Scientists figure out why gut bacteria make some blood pressure medications less effective

Hypertension (high blood pressure) + effective blood pressure drug = lower risk for heart disease and stroke. Hypertension + effective BP drug + a few million gut bacteria = potential for disaster. A new study from The University of Toledo College of Medicine and Life Sciences shows that gut bacteria can reduce the effectiveness of certain blood pressure drugs. 

Hypertension is a major risk factor for cardiovascular disease, the leading cause of death in the United States. Almost 50 percent of U.S. adults are hypertensive, by current guidelines for diagnosing the condition. 

There is a significant population of individuals with high blood pressure — about 20 percent — in which their hypertension does not normalize, even with aggressive treatment. That condition is called resistant hypertension, according to Tao Yang, assistant professor in the university’s Department of Physiology and Pharmacology.

“The only thing doctors can really do in these patients is adding or switching medications and increasing the dose with the hope they can find something that works,” Yang says in a statement. “Until now, we haven’t had any clear indication what the mechanism is for resistant hypertension. Our research could provide a first step toward identifying new ways to effectively overcome treatment-resistant hypertension.”

Dr. Tao Yang, an assistant professor in the Department of Physiology and Pharmacology, is the study’s first and lead author. (Credit: University of Toledo)

In recent years researchers have more intently examined the link between an individual’s blood pressure readings and an individual’s collection of bacteria in their gut.

In this new study, UToledo scientists compared the effectiveness of the antihypertensive drug quinapril in rats with normal gut bacteria against those whose gut microbiota had been depleted by high doses of antibiotics. The drug was significantly more effective in the rats given antibiotics.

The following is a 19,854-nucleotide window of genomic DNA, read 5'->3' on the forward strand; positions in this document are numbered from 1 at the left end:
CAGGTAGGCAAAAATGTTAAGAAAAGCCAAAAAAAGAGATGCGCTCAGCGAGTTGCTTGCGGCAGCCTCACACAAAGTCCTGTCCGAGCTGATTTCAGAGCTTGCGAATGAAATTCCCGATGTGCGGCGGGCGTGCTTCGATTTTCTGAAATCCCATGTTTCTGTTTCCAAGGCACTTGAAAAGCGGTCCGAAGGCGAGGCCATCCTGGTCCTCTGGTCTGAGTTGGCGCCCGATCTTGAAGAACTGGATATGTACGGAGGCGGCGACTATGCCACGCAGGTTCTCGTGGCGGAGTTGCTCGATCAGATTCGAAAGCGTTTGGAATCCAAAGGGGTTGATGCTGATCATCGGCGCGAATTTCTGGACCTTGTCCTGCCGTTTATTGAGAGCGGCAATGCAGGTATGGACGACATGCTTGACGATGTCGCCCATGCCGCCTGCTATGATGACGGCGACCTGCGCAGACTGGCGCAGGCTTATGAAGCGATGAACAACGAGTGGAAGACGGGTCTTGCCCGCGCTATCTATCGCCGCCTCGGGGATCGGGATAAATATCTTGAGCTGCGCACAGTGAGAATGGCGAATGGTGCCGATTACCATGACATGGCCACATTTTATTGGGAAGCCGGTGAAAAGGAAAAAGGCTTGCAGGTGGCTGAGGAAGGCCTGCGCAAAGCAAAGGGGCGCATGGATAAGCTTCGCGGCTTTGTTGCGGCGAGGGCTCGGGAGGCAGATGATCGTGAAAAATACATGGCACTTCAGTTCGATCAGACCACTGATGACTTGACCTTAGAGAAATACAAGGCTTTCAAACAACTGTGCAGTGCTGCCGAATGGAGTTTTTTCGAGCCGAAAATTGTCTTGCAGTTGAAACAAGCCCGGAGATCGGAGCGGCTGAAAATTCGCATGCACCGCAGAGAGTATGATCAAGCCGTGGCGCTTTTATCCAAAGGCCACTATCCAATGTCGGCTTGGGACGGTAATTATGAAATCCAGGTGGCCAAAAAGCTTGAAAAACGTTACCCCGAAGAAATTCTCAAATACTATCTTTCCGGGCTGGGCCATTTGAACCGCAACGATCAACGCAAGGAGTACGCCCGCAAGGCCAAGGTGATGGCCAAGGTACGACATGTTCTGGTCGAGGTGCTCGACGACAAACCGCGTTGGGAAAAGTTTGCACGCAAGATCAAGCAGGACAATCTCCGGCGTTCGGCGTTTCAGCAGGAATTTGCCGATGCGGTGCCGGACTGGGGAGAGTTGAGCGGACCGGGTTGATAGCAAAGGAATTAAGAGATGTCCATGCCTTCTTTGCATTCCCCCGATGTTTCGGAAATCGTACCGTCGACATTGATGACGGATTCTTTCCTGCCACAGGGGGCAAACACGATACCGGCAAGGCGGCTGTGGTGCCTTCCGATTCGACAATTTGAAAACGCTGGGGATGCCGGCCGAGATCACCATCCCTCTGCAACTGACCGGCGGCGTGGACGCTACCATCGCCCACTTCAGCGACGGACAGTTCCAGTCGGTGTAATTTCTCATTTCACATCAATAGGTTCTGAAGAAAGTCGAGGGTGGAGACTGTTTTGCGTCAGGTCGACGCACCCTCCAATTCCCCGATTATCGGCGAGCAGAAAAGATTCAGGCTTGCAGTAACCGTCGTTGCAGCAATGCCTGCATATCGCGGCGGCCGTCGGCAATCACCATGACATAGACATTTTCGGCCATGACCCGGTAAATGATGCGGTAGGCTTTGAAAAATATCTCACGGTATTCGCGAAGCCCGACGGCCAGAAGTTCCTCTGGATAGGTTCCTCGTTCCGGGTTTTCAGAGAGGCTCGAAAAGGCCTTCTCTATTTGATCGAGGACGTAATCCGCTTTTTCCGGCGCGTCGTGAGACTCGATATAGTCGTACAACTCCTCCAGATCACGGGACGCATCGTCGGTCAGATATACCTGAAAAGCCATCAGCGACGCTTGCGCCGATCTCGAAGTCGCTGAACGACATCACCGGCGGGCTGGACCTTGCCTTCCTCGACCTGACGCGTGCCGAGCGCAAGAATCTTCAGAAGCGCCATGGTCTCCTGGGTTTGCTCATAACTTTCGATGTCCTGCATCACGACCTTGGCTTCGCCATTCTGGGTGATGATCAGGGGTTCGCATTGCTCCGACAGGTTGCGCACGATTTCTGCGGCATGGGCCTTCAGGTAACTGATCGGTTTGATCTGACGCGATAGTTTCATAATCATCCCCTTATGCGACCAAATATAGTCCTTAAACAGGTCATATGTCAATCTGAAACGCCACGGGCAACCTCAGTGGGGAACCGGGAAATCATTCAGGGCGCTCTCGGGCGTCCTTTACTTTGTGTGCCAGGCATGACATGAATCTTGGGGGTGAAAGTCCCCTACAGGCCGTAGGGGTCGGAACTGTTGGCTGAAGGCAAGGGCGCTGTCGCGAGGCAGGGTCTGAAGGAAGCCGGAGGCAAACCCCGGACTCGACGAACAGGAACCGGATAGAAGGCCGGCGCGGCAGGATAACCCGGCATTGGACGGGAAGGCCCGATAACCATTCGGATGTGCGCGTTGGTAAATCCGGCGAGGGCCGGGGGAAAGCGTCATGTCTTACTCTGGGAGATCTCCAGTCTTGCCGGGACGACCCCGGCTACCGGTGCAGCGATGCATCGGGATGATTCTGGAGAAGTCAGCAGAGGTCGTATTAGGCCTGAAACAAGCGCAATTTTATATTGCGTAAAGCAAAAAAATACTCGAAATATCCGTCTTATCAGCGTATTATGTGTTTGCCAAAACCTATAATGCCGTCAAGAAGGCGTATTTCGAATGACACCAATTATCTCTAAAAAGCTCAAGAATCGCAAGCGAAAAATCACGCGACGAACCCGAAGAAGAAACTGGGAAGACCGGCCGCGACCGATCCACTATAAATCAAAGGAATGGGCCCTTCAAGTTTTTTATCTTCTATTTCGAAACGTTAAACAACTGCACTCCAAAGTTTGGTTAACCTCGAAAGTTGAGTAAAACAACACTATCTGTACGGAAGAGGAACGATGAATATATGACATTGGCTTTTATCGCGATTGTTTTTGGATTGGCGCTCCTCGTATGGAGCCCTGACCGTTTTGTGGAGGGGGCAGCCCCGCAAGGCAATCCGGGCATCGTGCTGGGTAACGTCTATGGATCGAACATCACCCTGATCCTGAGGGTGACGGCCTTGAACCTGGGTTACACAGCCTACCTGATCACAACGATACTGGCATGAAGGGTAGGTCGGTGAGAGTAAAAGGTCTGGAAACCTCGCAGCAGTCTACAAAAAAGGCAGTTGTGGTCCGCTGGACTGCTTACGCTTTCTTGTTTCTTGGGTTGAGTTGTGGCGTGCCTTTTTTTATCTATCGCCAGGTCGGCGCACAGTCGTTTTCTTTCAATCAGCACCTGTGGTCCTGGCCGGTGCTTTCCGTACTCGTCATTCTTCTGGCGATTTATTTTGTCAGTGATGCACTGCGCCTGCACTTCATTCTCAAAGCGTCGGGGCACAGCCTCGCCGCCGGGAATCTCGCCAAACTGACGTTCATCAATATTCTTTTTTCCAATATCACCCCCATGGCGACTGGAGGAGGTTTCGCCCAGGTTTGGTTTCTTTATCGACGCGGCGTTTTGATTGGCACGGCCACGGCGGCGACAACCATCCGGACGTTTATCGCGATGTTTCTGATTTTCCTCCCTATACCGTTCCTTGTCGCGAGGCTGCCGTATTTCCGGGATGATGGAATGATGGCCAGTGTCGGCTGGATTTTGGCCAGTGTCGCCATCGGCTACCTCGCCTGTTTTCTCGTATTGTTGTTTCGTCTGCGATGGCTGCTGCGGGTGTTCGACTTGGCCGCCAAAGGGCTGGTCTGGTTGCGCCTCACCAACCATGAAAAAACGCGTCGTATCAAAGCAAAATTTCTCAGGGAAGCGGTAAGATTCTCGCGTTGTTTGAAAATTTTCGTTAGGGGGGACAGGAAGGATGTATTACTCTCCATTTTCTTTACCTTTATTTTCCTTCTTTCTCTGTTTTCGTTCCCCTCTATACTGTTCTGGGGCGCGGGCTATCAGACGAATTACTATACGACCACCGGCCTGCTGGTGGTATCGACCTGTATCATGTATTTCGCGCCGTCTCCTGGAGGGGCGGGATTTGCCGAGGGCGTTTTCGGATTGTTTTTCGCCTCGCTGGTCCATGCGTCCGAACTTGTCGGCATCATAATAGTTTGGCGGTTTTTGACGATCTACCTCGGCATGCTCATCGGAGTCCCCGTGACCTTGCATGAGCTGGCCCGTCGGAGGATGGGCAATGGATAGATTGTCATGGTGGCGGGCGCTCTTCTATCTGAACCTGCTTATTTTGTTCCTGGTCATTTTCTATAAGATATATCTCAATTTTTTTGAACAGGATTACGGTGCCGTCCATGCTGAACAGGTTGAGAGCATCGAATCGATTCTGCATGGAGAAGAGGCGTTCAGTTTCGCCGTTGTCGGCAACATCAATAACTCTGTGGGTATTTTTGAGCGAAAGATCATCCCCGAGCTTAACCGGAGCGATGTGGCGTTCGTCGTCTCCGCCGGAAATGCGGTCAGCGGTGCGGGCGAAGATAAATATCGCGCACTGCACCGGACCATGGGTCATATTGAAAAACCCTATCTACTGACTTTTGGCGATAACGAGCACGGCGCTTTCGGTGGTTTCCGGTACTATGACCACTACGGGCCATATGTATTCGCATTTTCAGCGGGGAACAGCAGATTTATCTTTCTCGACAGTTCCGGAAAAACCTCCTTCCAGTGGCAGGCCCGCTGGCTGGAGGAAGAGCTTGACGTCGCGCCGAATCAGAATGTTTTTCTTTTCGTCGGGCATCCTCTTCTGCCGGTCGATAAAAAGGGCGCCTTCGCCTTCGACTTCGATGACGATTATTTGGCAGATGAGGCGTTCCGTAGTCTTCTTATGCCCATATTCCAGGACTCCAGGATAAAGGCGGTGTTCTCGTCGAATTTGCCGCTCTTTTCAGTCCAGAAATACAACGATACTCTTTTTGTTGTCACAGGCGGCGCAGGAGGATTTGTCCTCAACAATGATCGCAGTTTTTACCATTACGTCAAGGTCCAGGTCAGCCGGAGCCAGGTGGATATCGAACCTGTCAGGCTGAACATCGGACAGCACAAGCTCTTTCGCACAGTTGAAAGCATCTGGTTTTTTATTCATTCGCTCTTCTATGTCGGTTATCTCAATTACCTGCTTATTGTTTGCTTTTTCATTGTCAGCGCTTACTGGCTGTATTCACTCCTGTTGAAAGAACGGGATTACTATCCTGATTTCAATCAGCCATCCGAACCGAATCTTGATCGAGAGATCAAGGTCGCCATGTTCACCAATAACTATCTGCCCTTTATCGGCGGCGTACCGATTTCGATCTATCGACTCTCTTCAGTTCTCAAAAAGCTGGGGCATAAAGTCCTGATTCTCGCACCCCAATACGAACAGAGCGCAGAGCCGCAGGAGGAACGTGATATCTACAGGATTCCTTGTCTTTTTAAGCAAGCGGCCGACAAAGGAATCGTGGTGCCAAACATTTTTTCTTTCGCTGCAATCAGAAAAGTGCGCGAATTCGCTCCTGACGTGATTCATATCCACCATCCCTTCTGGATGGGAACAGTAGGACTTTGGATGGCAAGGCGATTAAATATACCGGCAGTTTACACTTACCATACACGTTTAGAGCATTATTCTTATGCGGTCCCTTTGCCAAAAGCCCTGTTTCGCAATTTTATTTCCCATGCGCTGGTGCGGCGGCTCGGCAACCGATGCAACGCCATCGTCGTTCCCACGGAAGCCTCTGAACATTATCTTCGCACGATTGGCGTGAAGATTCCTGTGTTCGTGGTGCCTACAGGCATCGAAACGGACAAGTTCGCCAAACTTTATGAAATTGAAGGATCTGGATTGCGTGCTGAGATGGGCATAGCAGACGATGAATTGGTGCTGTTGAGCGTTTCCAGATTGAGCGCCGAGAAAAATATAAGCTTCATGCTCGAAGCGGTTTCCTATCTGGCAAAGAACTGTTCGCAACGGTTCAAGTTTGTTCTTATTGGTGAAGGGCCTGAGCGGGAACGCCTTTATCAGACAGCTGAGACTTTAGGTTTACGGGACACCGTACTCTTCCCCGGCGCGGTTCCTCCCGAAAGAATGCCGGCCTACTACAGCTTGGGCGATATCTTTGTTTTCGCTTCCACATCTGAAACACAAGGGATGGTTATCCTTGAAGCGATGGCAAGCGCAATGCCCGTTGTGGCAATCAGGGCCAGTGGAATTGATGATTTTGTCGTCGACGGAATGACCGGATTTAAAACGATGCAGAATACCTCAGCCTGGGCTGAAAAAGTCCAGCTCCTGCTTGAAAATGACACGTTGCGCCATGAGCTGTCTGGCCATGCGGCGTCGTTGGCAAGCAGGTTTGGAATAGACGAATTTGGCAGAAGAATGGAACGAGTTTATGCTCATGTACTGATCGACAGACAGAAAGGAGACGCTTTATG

The scientists determined that the gut bacteria Coprococcus breaks down quinapril, compromising the drug’s blood pressure lowering effects.

Yang’s research group is now studying the interaction between additional blood pressure medications and other common types of gut bacteria.

Though long-term use of antibiotics isn’t a realistic way to manage high blood pressure, Yang said it should be possible for someone to alter their microbiota through probiotics, prebiotics, and changes in diet.

“The ultimate goal of my research is to identify ways we can specifically target the bacteria in an individual’s gut to improve drug efficacy,” he says. “This has the potential to benefit a lot of people.”

The study is published in the journal Hypertension.


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About the Author

Dr. Faith Coleman

Faith A. Coleman MD
Dr. Coleman is a graduate of the University of New Mexico School of Medicine and holds a BA in journalism from UNM. She completed her family practice residency at Wm. Beaumont Hospital, Troy and Royal Oak, MI, consistently ranked among the United States Top 100 Hospitals by US News and World Report. Dr. Coleman writes on health, medicine, family, and parenting for online information services and educational materials for health care providers.

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